How to Install NextCloud 9 on CentOS 7

Updated on September 2, 2016
How to Install NextCloud 9 on CentOS 7 header image

NextCloud, just as its name suggests, is a promising alternative of another open source file hosting solution OwnCloud.

In this article, I will show you how to install NextCloud on a Vultr CentOS 7 server instance.


  • A newly created Vultr CentOS 7 server instance.
  • A sudo user for log in.

Step 1: Update the system

Log into the CentOS 7 system as a sudo user, and then update the system to the latest stable status:

sudo yum install epel-release -y
sudo yum update -y
sudo shutdown -r now

After the reboot, still use the same sudo user to log in.

Step 2: Install Apache

Install Apache as the web server for NextCloud:

sudo yum install httpd -y

Disable the pre-set Apache welcome page:

sudo sed -i 's/^/#&/g' /etc/httpd/conf.d/welcome.conf

For security purposes, prevent Apache from displaying contents in the web root directory /var/www/html:

sudo sed -i "s/Options Indexes FollowSymLinks/Options FollowSymLinks/" /etc/httpd/conf/httpd.conf

Prevent Apache from loading WebDAV modules, as required by NextCloud:

sudo sed -i 's/^/#&/g' /etc/httpd/conf.modules.d/00-dav.conf

Start the Apache service and make it start on boot:

sudo systemctl start httpd.service
sudo systemctl enable httpd.service

Step 3: Install PHP and necessary PHP extensions

NextCloud recommends to use PHP 5.6. Here, you can install PHP 5.6 and necessary PHP extensions using the IUS YUM repository.

Install the IUS YUM repository:

sudo rpm -Uvh ius-release.rpm

Install PHP 5.6 and necessary extensions using the IUS YUM repo:

sudo yum install php56u php56u-common php56u-xml php56u-gd php56u-mbstring php56u-process php56u-mysqlnd php56u-intl php56u-mcrypt php56u-imap php56u-cli -y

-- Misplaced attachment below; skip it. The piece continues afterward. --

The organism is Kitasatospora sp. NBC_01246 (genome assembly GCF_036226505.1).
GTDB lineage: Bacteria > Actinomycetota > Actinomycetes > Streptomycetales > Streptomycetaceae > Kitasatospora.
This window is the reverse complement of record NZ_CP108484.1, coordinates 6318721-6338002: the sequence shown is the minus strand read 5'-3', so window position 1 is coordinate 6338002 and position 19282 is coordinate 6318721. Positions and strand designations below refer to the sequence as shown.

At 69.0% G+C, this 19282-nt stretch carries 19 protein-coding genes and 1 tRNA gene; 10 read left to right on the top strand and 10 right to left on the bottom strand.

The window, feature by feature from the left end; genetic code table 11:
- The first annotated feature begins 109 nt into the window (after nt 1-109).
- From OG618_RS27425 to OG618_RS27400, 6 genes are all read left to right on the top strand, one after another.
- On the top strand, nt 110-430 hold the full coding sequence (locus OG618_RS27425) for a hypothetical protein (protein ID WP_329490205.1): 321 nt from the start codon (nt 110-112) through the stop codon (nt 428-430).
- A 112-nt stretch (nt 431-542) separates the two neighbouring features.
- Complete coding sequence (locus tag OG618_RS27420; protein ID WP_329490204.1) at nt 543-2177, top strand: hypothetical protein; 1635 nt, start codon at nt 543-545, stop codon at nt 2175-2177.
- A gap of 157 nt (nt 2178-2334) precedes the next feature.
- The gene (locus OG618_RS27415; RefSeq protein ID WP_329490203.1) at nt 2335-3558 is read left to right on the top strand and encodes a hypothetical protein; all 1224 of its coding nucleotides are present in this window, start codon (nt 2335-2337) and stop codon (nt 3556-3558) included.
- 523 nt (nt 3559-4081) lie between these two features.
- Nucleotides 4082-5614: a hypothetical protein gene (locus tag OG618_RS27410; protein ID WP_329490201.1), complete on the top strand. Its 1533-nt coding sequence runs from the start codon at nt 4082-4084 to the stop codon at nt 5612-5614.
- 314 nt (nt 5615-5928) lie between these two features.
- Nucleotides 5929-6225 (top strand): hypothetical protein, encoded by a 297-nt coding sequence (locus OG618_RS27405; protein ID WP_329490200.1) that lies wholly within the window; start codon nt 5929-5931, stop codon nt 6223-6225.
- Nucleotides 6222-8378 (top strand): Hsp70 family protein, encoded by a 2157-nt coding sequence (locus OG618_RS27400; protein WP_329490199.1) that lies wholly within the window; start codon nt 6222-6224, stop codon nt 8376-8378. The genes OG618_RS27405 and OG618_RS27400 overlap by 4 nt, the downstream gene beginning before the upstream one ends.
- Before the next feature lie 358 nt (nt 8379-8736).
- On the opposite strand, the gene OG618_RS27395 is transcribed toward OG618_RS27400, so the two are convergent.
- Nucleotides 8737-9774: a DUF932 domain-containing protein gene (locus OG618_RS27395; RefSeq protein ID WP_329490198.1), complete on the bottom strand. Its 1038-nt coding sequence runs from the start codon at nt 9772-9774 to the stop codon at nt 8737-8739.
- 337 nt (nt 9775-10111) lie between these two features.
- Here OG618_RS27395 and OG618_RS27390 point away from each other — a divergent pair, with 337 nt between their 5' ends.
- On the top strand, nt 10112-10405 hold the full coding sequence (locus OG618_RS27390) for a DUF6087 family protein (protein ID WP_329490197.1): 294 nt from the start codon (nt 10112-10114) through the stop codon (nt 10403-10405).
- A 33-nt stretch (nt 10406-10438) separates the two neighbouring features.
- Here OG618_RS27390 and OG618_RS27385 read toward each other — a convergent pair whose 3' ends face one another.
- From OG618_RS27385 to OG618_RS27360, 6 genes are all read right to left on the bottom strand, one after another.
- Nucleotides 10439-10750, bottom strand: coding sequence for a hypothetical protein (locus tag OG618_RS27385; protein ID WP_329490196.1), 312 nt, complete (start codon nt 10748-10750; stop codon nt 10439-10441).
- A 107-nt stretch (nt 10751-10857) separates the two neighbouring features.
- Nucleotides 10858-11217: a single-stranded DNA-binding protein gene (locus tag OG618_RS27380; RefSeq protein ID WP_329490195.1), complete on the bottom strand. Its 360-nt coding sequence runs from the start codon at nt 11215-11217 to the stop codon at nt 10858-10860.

Increase the upload file size to an appropriate value, say 50 MB:

sudo cp /etc/php.ini /etc/php.ini.bak
sudo sed -i "s/post_max_size = 8M/post_max_size = 50M/" /etc/php.ini
sudo sed -i "s/upload_max_filesize = 2M/upload_max_filesize = 50M/" /etc/php.ini

Restart Apache in order to apply above modifications:

sudo systemctl restart httpd.service

Step 4: Install MariaDB and setup a database for NextCloud

Install MariaDB:

sudo yum install mariadb mariadb-server -y

Start the MariaDB service and make it start on boot:

sudo systemctl start mariadb.service
sudo systemctl enable mariadb.service

Secure MariaDB installation:

sudo /usr/bin/mysql_secure_installation

During the process, answer questions one by one as below:

Enter current password for root (enter for none): Enter
Set root password? [Y/n]: Y
New password: <your-password>
Re-enter new password: <your-password>
Remove anonymous users? [Y/n]: Y
Disallow root login remotely? [Y/n]: Y
Remove test database and access to it? [Y/n]: Y
Reload privilege tables now? [Y/n]: Y

Now, it's time to setup a database for NextCloud:

mysql -u root -p

Input the MariaDB root password you set earlier to log in.

In the MySQL shell, you need to create a database and a database user, and then grant privileges to this database user.

Use the following commands to finish the work. Be sure to replace the database name "nextcloud", the database username "nextclouduser", and the database user password "yourpassword" in each and every command with your own ones.